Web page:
The Vergara decision, assuming it’s upheld, will make it far easier to dismiss teachers in California. In California, it’s very, very hard to dismiss a teacher for cause. Harder than in most of the rest of the country. While it seems logical that removing tenure rules will lead to moving out really bad teachers, it’s not so clear that’s what will happen.
California isn’t noticeable “behind” other states in moving teaches out. The fact is, California is already a pretty average state when it comes to dismissing teachers for cause. The average school district dismissed for cause 5.8/10ths of one percent of teachers in 2011-12. The number for California was 5.3/10ths of a percent. Here’s a little map I made.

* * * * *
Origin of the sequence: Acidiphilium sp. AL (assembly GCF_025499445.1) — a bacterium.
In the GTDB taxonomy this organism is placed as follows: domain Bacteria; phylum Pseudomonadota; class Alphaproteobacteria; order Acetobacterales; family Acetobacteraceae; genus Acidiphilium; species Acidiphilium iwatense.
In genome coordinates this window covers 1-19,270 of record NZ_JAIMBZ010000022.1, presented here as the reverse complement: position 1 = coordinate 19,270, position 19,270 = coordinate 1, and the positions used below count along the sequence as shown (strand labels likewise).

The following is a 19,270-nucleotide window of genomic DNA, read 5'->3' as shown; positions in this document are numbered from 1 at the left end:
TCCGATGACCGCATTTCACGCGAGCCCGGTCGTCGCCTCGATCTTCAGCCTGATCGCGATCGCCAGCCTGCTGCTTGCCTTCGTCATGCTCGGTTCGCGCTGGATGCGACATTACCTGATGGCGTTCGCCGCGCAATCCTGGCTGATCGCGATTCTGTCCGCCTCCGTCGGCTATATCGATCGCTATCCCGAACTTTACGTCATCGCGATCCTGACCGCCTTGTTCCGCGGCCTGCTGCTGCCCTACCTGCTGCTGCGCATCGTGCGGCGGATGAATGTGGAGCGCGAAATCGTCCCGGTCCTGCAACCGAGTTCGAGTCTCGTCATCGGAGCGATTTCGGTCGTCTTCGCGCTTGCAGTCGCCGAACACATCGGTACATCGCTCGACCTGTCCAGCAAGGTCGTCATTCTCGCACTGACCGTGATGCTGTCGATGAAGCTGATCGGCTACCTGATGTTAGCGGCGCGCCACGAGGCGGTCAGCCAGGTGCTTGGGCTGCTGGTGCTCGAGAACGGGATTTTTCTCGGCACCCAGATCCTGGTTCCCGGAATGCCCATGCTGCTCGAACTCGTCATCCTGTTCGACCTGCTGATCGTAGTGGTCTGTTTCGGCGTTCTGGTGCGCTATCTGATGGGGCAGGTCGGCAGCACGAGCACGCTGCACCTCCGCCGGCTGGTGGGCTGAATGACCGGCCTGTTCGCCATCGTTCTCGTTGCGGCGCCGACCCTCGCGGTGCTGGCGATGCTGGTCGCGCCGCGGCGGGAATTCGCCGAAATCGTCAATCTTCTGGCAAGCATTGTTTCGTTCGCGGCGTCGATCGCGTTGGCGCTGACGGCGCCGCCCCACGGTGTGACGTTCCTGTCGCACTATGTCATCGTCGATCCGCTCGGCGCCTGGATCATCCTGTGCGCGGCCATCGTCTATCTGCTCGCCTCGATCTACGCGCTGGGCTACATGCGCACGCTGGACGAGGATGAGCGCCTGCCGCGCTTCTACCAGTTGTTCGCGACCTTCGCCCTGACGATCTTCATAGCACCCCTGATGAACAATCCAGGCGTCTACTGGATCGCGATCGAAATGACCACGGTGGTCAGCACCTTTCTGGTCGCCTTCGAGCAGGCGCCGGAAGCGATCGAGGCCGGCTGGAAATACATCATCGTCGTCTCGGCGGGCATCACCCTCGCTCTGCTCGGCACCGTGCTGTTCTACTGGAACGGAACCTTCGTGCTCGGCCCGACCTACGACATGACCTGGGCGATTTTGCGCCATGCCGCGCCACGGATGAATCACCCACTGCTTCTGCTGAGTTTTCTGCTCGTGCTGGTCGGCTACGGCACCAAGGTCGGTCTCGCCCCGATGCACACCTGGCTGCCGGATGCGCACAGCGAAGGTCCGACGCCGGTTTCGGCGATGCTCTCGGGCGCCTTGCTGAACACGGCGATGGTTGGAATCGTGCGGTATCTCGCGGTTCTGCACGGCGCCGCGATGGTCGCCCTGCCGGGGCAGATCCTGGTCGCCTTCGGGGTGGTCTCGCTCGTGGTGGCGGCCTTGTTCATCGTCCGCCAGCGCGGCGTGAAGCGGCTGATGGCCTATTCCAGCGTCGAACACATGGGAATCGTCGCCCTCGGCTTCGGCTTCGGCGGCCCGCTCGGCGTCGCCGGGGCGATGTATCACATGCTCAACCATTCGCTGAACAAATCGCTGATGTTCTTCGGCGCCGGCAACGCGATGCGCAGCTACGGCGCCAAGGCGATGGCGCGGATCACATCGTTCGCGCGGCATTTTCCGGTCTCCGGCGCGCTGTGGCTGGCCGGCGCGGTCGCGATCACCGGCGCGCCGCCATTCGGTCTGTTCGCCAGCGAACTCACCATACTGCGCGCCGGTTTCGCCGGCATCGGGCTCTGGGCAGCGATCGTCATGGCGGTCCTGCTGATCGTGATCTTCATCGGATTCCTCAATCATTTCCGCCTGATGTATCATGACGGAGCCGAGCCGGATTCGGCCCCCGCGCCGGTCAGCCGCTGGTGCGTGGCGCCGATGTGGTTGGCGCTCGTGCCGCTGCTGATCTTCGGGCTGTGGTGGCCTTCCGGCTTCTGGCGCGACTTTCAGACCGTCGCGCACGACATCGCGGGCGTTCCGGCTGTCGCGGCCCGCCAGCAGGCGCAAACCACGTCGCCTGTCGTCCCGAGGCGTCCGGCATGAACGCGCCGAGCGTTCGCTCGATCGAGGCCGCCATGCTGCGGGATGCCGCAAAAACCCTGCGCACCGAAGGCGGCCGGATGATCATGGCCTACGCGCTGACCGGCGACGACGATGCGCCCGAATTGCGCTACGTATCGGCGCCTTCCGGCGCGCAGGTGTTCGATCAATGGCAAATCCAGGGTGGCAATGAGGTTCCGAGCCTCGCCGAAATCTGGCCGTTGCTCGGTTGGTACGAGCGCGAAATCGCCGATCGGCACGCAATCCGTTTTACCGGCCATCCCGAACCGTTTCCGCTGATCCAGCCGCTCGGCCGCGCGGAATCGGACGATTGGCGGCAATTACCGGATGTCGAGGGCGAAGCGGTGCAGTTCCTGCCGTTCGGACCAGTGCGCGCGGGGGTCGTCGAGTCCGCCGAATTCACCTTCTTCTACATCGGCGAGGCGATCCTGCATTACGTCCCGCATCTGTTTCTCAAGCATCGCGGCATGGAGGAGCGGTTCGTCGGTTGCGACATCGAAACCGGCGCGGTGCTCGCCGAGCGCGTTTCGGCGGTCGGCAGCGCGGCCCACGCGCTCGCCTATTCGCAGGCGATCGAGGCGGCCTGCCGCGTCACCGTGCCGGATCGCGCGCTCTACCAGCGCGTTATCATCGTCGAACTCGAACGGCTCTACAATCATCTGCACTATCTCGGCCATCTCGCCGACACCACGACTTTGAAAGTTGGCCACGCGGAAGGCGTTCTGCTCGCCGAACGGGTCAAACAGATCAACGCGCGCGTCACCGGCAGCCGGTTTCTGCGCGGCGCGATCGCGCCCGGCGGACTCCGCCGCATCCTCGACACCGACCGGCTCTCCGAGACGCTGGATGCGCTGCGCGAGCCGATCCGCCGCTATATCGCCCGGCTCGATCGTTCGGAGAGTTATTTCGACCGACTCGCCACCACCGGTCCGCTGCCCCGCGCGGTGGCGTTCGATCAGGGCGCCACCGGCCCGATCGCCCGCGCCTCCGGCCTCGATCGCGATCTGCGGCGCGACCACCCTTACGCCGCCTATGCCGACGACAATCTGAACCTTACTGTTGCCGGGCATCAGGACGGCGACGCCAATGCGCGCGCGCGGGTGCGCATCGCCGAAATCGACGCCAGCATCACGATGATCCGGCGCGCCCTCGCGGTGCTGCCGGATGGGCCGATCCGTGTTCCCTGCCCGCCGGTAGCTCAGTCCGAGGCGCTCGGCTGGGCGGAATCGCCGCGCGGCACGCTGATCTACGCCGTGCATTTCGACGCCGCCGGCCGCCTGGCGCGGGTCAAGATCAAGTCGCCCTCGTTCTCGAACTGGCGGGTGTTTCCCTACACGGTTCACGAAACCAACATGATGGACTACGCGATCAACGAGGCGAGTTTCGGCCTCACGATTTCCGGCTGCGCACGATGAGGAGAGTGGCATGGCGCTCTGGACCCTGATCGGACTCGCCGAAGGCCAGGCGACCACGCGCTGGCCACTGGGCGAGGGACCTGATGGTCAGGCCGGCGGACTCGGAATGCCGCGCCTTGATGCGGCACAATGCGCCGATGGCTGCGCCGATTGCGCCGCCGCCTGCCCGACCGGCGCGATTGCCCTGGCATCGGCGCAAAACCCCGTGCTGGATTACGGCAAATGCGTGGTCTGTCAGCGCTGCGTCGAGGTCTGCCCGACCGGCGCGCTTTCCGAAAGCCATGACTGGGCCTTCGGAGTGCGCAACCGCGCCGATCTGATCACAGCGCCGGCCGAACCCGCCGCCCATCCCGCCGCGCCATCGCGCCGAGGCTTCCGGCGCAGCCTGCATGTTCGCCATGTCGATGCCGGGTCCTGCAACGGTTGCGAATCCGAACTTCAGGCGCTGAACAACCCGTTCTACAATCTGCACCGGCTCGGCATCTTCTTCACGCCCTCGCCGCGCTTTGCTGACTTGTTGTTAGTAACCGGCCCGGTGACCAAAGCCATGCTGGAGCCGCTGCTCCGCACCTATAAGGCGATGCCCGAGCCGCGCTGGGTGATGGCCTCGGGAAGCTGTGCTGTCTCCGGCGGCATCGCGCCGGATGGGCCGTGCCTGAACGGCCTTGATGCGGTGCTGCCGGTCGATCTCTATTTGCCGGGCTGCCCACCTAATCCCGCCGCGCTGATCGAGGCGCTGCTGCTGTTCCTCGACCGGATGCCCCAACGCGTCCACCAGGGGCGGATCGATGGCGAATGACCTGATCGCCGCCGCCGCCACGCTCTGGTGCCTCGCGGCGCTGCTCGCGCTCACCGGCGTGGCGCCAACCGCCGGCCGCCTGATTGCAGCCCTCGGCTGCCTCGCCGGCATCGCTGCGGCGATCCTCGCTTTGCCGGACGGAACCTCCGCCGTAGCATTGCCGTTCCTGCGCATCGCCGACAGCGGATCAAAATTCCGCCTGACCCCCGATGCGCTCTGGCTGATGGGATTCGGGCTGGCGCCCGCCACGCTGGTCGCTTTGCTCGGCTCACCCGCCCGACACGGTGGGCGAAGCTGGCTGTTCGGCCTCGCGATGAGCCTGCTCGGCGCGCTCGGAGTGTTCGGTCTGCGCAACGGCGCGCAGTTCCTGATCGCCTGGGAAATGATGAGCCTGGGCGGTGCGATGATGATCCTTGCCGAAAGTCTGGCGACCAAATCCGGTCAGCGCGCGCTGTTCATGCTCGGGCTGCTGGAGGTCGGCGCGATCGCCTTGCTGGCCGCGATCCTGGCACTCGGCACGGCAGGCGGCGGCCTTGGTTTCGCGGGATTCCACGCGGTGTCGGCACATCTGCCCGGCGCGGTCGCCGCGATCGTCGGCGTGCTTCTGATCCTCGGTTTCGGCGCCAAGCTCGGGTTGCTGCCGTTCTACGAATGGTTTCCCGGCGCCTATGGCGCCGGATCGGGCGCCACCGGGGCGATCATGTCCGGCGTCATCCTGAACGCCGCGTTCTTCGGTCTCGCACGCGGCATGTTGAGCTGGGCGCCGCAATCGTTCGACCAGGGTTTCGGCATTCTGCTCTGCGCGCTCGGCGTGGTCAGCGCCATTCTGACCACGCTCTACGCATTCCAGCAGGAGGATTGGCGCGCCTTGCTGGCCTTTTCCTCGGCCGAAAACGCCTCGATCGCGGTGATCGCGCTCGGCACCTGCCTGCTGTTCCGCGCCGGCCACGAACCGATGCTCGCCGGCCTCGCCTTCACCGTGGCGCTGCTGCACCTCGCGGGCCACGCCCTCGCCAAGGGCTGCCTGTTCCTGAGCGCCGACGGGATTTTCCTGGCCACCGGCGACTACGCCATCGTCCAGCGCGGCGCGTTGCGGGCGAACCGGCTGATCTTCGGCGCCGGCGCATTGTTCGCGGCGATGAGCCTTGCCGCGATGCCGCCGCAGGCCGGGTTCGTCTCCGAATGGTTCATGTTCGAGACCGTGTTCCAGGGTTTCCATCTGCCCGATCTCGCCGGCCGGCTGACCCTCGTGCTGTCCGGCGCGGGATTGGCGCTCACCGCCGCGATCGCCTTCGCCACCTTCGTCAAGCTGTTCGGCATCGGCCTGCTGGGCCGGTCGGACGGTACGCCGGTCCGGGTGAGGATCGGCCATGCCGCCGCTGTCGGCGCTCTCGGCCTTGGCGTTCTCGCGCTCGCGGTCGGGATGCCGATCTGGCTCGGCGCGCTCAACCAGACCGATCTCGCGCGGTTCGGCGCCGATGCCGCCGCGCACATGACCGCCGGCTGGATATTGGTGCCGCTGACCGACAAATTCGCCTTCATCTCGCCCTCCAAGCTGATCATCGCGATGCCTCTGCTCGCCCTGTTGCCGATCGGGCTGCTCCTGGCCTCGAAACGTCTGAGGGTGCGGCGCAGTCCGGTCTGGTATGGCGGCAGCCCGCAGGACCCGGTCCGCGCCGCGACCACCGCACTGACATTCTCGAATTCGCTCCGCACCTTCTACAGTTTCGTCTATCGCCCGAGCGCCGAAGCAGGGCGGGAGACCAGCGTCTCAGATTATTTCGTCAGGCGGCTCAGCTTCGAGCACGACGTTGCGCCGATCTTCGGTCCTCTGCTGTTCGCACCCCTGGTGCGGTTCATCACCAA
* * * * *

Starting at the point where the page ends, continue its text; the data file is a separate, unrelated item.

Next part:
California just doesn’t stand out. (The “state” that really stands out is D.C.) If California’s “tough” tenure laws didn’t result in low dismissal rates, why should removing it make much difference?
By the way, if you check the data on the fraction of teachers not renewed “for any reason”–on the theory that the map above misses teachers removed “for cause” but not reported as such to make everyone’s life easy–well, the California non-renewal rate is above the national average.
Making it possible to dismiss really bad teachers is important. Just changing the law may be more of a political statement than a cause of real change.